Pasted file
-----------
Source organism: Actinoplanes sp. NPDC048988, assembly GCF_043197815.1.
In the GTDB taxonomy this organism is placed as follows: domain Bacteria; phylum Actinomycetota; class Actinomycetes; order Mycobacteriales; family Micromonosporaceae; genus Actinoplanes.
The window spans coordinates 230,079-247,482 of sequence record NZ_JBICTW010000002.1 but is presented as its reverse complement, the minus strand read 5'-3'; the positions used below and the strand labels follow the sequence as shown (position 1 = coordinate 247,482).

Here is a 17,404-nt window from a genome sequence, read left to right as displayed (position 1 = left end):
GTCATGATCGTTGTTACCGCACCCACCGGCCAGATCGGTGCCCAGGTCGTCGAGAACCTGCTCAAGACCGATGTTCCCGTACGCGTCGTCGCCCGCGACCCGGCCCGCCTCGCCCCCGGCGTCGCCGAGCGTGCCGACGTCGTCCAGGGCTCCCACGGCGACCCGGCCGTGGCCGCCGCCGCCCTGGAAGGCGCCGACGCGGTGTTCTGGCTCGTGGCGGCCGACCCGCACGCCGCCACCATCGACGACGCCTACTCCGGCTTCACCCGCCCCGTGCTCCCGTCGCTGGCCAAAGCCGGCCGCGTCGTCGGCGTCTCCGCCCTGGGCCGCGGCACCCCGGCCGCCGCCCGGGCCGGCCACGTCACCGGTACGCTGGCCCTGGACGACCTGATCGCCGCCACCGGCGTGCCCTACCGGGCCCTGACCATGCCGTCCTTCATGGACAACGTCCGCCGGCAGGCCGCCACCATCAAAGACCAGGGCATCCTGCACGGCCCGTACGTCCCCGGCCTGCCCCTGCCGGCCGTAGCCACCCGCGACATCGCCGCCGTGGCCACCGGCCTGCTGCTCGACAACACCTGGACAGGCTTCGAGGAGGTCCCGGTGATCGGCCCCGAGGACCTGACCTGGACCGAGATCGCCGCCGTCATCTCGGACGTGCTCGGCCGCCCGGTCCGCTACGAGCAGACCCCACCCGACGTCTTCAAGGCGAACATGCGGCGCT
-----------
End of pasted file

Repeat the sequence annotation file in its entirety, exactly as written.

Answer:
Source organism: Actinoplanes sp. NPDC048988, assembly GCF_043197815.1.
In the GTDB taxonomy this organism is placed as follows: domain Bacteria; phylum Actinomycetota; class Actinomycetes; order Mycobacteriales; family Micromonosporaceae; genus Actinoplanes.
The window spans coordinates 230,079-247,482 of sequence record NZ_JBICTW010000002.1 but is presented as its reverse complement, the minus strand read 5'-3'; the positions used below and the strand labels follow the sequence as shown (position 1 = coordinate 247,482).

Here is a 17,404-nt window from a genome sequence, read left to right as displayed (position 1 = left end):
GTCATGATCGTTGTTACCGCACCCACCGGCCAGATCGGTGCCCAGGTCGTCGAGAACCTGCTCAAGACCGATGTTCCCGTACGCGTCGTCGCCCGCGACCCGGCCCGCCTCGCCCCCGGCGTCGCCGAGCGTGCCGACGTCGTCCAGGGCTCCCACGGCGACCCGGCCGTGGCCGCCGCCGCCCTGGAAGGCGCCGACGCGGTGTTCTGGCTCGTGGCGGCCGACCCGCACGCCGCCACCATCGACGACGCCTACTCCGGCTTCACCCGCCCCGTGCTCCCGTCGCTGGCCAAAGCCGGCCGCGTCGTCGGCGTCTCCGCCCTGGGCCGCGGCACCCCGGCCGCCGCCCGGGCCGGCCACGTCACCGGTACGCTGGCCCTGGACGACCTGATCGCCGCCACCGGCGTGCCCTACCGGGCCCTGACCATGCCGTCCTTCATGGACAACGTCCGCCGGCAGGCCGCCACCATCAAAGACCAGGGCATCCTGCACGGCCCGTACGTCCCCGGCCTGCCCCTGCCGGCCGTAGCCACCCGCGACATCGCCGCCGTGGCCACCGGCCTGCTGCTCGACAACACCTGGACAGGCTTCGAGGAGGTCCCGGTGATCGGCCCCGAGGACCTGACCTGGACCGAGATCGCCGCCGTCATCTCGGACGTGCTCGGCCGCCCGGTCCGCTACGAGCAGACCCCACCCGACGTCTTCAAGGCGAACATGCGGCGCT